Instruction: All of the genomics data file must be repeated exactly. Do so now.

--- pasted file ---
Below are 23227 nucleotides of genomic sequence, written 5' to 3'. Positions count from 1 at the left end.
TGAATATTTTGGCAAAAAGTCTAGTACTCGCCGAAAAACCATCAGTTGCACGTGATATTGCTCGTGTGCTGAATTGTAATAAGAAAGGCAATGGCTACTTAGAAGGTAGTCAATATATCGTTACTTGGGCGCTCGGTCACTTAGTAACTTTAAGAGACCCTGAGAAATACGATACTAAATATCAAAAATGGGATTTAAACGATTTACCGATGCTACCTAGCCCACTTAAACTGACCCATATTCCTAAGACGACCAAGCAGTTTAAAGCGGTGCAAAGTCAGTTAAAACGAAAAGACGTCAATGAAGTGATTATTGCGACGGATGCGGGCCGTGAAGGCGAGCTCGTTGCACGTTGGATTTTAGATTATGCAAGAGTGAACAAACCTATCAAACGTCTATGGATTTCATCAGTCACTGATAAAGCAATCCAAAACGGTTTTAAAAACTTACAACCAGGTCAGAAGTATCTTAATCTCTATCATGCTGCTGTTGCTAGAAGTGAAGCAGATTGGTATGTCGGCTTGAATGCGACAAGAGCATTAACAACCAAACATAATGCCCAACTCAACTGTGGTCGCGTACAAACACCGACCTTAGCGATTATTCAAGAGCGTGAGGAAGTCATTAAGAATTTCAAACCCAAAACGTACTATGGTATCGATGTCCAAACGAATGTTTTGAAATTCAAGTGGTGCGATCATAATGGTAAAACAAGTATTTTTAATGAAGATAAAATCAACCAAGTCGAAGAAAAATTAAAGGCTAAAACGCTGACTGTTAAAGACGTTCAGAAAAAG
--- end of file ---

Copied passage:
Below are 23227 nucleotides of genomic sequence, written 5' to 3'. Positions count from 1 at the left end.
TGAATATTTTGGCAAAAAGTCTAGTACTCGCCGAAAAACCATCAGTTGCACGTGATATTGCTCGTGTGCTGAATTGTAATAAGAAAGGCAATGGCTACTTAGAAGGTAGTCAATATATCGTTACTTGGGCGCTCGGTCACTTAGTAACTTTAAGAGACCCTGAGAAATACGATACTAAATATCAAAAATGGGATTTAAACGATTTACCGATGCTACCTAGCCCACTTAAACTGACCCATATTCCTAAGACGACCAAGCAGTTTAAAGCGGTGCAAAGTCAGTTAAAACGAAAAGACGTCAATGAAGTGATTATTGCGACGGATGCGGGCCGTGAAGGCGAGCTCGTTGCACGTTGGATTTTAGATTATGCAAGAGTGAACAAACCTATCAAACGTCTATGGATTTCATCAGTCACTGATAAAGCAATCCAAAACGGTTTTAAAAACTTACAACCAGGTCAGAAGTATCTTAATCTCTATCATGCTGCTGTTGCTAGAAGTGAAGCAGATTGGTATGTCGGCTTGAATGCGACAAGAGCATTAACAACCAAACATAATGCCCAACTCAACTGTGGTCGCGTACAAACACCGACCTTAGCGATTATTCAAGAGCGTGAGGAAGTCATTAAGAATTTCAAACCCAAAACGTACTATGGTATCGATGTCCAAACGAATGTTTTGAAATTCAAGTGGTGCGATCATAATGGTAAAACAAGTATTTTTAATGAAGATAAAATCAACCAAGTCGAAGAAAAATTAAAGGCTAAAACGCTGACTGTTAAAGACGTTCAGAAAAAG